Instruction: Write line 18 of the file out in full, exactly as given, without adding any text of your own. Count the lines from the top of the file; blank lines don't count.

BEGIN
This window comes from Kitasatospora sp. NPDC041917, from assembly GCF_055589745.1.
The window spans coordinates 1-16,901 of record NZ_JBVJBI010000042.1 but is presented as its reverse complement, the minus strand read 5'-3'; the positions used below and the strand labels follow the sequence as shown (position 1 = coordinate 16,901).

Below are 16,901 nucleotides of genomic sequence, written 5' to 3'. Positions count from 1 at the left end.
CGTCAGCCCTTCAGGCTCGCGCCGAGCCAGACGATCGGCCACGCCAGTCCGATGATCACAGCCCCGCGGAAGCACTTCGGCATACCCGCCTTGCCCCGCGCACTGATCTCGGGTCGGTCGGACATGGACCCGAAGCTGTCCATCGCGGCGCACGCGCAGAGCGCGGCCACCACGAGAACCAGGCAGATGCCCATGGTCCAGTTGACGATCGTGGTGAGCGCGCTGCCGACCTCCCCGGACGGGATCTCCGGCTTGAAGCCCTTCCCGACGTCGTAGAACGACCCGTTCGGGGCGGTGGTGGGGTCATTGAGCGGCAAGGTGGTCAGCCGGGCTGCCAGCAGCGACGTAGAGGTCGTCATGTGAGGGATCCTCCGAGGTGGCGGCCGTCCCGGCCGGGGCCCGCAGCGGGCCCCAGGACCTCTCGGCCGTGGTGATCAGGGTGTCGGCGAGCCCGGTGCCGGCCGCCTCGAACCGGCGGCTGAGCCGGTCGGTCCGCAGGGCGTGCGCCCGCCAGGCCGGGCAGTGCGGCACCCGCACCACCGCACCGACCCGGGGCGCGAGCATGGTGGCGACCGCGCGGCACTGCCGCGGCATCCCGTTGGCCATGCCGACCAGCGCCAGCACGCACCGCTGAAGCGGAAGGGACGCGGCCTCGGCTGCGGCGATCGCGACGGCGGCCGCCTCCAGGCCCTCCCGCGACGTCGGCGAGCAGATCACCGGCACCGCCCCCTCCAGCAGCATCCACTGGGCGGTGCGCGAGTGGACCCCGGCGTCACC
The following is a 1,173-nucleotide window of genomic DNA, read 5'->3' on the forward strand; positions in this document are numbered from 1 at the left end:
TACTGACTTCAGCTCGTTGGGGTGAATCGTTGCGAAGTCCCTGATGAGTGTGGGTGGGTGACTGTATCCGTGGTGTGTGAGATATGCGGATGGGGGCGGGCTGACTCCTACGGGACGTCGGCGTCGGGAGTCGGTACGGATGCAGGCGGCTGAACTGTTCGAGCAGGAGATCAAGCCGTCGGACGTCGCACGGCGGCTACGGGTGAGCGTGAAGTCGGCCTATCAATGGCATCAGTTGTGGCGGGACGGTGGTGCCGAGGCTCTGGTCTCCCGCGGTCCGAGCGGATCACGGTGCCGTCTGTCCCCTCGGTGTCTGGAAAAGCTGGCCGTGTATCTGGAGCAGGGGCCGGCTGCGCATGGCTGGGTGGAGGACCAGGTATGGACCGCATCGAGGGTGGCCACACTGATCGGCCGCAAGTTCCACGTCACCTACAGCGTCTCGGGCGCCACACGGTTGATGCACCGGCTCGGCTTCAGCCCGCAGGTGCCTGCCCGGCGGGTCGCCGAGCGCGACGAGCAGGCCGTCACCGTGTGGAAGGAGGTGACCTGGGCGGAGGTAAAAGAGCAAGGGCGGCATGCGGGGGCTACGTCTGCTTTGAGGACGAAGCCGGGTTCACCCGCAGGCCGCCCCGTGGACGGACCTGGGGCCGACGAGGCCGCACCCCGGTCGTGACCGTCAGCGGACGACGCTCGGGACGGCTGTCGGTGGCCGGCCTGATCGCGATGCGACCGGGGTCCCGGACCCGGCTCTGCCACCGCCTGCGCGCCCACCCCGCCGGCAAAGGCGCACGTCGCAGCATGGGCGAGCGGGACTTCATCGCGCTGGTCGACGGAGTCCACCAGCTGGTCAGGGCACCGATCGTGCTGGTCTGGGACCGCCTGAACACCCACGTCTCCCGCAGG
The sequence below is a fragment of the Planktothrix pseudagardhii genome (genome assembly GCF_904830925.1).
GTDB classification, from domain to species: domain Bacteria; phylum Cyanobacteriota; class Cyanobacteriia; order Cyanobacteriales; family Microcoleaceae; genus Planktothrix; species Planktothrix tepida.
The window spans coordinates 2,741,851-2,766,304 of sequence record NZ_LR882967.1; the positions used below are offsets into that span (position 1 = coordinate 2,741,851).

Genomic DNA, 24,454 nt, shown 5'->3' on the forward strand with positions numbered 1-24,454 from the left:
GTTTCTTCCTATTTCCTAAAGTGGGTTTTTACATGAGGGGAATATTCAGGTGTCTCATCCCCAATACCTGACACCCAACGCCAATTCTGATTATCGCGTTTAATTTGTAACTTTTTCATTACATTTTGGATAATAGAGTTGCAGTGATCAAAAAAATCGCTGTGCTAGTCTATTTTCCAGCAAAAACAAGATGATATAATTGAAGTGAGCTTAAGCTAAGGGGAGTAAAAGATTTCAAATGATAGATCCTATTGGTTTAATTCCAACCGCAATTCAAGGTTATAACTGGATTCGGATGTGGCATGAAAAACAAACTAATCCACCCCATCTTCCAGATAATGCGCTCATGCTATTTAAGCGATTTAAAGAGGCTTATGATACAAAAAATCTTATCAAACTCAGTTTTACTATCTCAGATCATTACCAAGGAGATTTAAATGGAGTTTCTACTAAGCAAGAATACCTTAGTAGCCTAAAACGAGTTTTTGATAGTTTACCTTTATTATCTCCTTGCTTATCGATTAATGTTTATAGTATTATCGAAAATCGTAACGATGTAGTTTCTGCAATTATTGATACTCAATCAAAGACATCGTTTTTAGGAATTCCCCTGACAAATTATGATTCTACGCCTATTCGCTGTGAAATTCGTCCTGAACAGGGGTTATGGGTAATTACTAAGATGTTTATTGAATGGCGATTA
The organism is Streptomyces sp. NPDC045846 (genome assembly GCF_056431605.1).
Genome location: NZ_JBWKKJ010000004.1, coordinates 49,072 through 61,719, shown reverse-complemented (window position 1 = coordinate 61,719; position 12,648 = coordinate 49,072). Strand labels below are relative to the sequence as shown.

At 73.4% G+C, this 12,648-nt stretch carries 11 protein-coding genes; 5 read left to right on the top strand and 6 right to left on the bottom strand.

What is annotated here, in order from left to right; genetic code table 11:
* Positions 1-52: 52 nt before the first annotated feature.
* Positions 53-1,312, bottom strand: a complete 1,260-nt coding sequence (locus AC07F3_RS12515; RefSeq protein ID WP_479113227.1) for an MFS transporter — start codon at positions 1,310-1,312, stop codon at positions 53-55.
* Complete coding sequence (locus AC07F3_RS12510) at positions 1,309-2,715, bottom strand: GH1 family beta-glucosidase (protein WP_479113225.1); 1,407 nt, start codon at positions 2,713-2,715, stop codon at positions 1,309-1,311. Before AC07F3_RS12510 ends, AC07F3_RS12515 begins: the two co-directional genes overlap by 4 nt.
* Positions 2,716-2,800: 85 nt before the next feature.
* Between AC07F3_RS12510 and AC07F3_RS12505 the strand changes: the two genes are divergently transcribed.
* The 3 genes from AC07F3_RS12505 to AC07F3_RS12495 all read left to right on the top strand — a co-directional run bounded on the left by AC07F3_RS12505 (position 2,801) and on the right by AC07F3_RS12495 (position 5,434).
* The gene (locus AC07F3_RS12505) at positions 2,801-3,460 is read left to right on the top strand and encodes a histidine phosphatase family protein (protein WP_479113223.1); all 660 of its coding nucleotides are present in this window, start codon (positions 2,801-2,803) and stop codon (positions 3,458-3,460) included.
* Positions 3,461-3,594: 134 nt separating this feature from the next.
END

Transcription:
* Complete coding sequence (locus AC07F3_RS12510) at positions 1,309-2,715, bottom strand: GH1 family beta-glucosidase (protein WP_479113225.1); 1,407 nt, start codon at positions 2,713-2,715, stop codon at positions 1,309-1,311. Before AC07F3_RS12510 ends, AC07F3_RS12515 begins: the two co-directional genes overlap by 4 nt.